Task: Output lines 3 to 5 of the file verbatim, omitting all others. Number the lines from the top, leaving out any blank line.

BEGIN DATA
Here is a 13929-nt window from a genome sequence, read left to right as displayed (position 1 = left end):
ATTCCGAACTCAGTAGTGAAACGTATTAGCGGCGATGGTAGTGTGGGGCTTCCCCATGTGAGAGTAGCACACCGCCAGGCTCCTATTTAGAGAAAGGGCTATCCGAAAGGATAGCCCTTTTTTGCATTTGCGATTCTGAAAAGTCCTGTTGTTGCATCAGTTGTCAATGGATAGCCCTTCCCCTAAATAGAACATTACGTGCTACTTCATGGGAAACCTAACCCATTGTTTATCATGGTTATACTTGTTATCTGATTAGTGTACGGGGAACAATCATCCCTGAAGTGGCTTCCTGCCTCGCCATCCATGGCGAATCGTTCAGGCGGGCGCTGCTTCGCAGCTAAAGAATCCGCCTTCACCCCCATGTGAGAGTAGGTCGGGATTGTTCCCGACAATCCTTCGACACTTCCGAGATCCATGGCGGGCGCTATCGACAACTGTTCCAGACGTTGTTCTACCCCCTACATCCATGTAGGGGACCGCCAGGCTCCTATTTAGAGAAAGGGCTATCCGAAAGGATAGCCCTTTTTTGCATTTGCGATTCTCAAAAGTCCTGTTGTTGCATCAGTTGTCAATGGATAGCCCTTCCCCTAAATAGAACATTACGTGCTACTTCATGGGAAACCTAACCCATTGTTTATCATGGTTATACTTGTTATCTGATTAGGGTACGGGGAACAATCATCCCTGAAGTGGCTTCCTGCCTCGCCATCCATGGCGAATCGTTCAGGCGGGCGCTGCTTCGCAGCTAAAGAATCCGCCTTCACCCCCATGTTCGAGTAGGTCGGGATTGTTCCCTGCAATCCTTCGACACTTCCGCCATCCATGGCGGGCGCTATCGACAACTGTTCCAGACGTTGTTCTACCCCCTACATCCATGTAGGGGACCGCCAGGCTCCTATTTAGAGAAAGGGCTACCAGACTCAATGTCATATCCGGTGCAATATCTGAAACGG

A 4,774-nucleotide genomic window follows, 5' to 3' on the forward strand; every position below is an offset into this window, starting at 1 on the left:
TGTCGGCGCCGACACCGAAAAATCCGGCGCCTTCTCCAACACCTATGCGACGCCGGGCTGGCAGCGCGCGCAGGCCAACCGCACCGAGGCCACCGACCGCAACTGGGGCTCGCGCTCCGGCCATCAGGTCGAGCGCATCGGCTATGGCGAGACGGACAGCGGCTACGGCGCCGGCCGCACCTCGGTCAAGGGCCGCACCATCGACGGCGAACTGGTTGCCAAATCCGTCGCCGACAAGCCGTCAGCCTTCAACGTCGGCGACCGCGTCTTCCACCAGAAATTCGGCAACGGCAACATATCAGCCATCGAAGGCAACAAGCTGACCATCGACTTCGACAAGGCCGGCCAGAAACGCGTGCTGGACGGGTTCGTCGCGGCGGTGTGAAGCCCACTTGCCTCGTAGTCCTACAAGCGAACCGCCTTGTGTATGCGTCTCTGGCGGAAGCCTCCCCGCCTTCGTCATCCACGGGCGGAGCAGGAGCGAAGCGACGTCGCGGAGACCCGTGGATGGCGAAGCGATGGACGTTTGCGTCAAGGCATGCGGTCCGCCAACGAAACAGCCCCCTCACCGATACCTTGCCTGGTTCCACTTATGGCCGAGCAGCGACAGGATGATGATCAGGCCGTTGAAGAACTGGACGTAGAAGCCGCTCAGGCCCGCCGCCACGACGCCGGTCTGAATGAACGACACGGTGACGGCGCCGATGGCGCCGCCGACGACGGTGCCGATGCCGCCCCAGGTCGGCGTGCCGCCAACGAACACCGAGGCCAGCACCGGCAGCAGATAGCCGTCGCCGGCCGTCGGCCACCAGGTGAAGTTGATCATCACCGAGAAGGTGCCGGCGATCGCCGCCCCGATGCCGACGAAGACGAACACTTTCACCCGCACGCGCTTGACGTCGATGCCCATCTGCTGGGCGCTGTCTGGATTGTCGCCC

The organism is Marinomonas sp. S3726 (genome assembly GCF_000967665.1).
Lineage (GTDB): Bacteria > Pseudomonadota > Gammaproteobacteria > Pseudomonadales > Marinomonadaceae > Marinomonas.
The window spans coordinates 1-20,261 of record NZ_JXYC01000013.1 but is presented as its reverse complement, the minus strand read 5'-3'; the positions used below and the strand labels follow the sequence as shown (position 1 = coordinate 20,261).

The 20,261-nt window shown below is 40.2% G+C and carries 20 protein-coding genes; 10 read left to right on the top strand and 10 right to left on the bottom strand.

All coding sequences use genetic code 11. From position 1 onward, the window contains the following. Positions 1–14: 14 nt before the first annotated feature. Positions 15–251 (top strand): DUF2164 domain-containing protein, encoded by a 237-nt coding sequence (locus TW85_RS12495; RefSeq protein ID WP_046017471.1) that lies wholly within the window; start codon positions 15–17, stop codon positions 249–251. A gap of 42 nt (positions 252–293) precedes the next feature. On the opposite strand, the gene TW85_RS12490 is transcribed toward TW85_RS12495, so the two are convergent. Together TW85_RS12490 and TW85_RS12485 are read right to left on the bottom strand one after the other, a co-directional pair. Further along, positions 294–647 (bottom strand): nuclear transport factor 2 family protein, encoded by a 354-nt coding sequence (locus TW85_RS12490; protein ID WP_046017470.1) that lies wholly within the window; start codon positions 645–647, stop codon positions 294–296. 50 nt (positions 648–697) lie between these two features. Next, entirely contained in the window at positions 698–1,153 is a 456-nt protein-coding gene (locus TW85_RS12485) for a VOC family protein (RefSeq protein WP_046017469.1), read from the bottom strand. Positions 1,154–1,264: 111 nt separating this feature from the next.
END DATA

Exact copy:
A 4,774-nucleotide genomic window follows, 5' to 3' on the forward strand; every position below is an offset into this window, starting at 1 on the left:
TGTCGGCGCCGACACCGAAAAATCCGGCGCCTTCTCCAACACCTATGCGACGCCGGGCTGGCAGCGCGCGCAGGCCAACCGCACCGAGGCCACCGACCGCAACTGGGGCTCGCGCTCCGGCCATCAGGTCGAGCGCATCGGCTATGGCGAGACGGACAGCGGCTACGGCGCCGGCCGCACCTCGGTCAAGGGCCGCACCATCGACGGCGAACTGGTTGCCAAATCCGTCGCCGACAAGCCGTCAGCCTTCAACGTCGGCGACCGCGTCTTCCACCAGAAATTCGGCAACGGCAACATATCAGCCATCGAAGGCAACAAGCTGACCATCGACTTCGACAAGGCCGGCCAGAAACGCGTGCTGGACGGGTTCGTCGCGGCGGTGTGAAGCCCACTTGCCTCGTAGTCCTACAAGCGAACCGCCTTGTGTATGCGTCTCTGGCGGAAGCCTCCCCGCCTTCGTCATCCACGGGCGGAGCAGGAGCGAAGCGACGTCGCGGAGACCCGTGGATGGCGAAGCGATGGACGTTTGCGTCAAGGCATGCGGTCCGCCAACGAAACAGCCCCCTCACCGATACCTTGCCTGGTTCCACTTATGGCCGAGCAGCGACAGGATGATGATCAGGCCGTTGAAGAACTGGACGTAGAAGCCGCTCAGGCCCGCCGCCACGACGCCGGTCTGAATGAACGACACGGTGACGGCGCCGATGGCGCCGCCGACGACGGTGCCGATGCCGCCCCAGGTCGGCGTGCCGCCAACGAACACCGAGGCCAGCACCGGCAGCAGATAGCCGTCGCCGGCCGTCGGCCACCAGGTGAAGTTGATCATCACCGAGAAGGTGCCGGCGATCGCCGCCCCGATGCCGACGAAGACGAACACTTTCACCCGCACGCGCTTGACGTCGATGCCCATCTGCTGGGCGCTGTCTGGATTGTCGCCC

The organism is Marinomonas sp. S3726 (genome assembly GCF_000967665.1).